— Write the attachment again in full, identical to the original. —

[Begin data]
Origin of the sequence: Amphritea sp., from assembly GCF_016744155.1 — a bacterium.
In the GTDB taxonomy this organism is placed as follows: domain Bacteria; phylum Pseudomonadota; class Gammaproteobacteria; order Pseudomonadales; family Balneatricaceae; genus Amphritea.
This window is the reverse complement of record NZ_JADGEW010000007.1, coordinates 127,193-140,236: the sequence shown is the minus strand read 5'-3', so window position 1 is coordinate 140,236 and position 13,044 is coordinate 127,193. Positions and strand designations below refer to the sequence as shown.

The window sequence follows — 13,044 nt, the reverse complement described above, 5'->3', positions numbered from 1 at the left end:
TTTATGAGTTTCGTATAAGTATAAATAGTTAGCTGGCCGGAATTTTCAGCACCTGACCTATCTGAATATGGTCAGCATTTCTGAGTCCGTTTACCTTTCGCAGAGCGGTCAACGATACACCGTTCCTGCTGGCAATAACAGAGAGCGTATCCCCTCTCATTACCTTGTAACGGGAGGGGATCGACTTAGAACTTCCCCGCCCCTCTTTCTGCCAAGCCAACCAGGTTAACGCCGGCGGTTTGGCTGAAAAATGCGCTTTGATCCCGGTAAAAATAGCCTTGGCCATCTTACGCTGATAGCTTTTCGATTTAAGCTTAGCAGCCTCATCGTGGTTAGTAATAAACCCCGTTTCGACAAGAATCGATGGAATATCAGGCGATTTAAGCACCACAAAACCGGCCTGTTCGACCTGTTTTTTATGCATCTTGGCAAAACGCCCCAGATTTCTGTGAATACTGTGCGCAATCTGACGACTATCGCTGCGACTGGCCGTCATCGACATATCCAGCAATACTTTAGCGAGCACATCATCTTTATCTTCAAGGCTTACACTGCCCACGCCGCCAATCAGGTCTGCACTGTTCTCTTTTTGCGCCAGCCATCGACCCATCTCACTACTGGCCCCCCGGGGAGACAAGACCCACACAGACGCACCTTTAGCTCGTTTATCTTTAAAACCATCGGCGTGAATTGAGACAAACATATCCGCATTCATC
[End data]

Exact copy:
Origin of the sequence: Amphritea sp., from assembly GCF_016744155.1 — a bacterium.
In the GTDB taxonomy this organism is placed as follows: domain Bacteria; phylum Pseudomonadota; class Gammaproteobacteria; order Pseudomonadales; family Balneatricaceae; genus Amphritea.
This window is the reverse complement of record NZ_JADGEW010000007.1, coordinates 127,193-140,236: the sequence shown is the minus strand read 5'-3', so window position 1 is coordinate 140,236 and position 13,044 is coordinate 127,193. Positions and strand designations below refer to the sequence as shown.

The window sequence follows — 13,044 nt, the reverse complement described above, 5'->3', positions numbered from 1 at the left end:
TTTATGAGTTTCGTATAAGTATAAATAGTTAGCTGGCCGGAATTTTCAGCACCTGACCTATCTGAATATGGTCAGCATTTCTGAGTCCGTTTACCTTTCGCAGAGCGGTCAACGATACACCGTTCCTGCTGGCAATAACAGAGAGCGTATCCCCTCTCATTACCTTGTAACGGGAGGGGATCGACTTAGAACTTCCCCGCCCCTCTTTCTGCCAAGCCAACCAGGTTAACGCCGGCGGTTTGGCTGAAAAATGCGCTTTGATCCCGGTAAAAATAGCCTTGGCCATCTTACGCTGATAGCTTTTCGATTTAAGCTTAGCAGCCTCATCGTGGTTAGTAATAAACCCCGTTTCGACAAGAATCGATGGAATATCAGGCGATTTAAGCACCACAAAACCGGCCTGTTCGACCTGTTTTTTATGCATCTTGGCAAAACGCCCCAGATTTCTGTGAATACTGTGCGCAATCTGACGACTATCGCTGCGACTGGCCGTCATCGACATATCCAGCAATACTTTAGCGAGCACATCATCTTTATCTTCAAGGCTTACACTGCCCACGCCGCCAATCAGGTCTGCACTGTTCTCTTTTTGCGCCAGCCATCGACCCATCTCACTACTGGCCCCCCGGGGAGACAAGACCCACACAGACGCACCTTTAGCTCGTTTATCTTTAAAACCATCGGCGTGAATTGAGACAAACATATCCGCATTCATC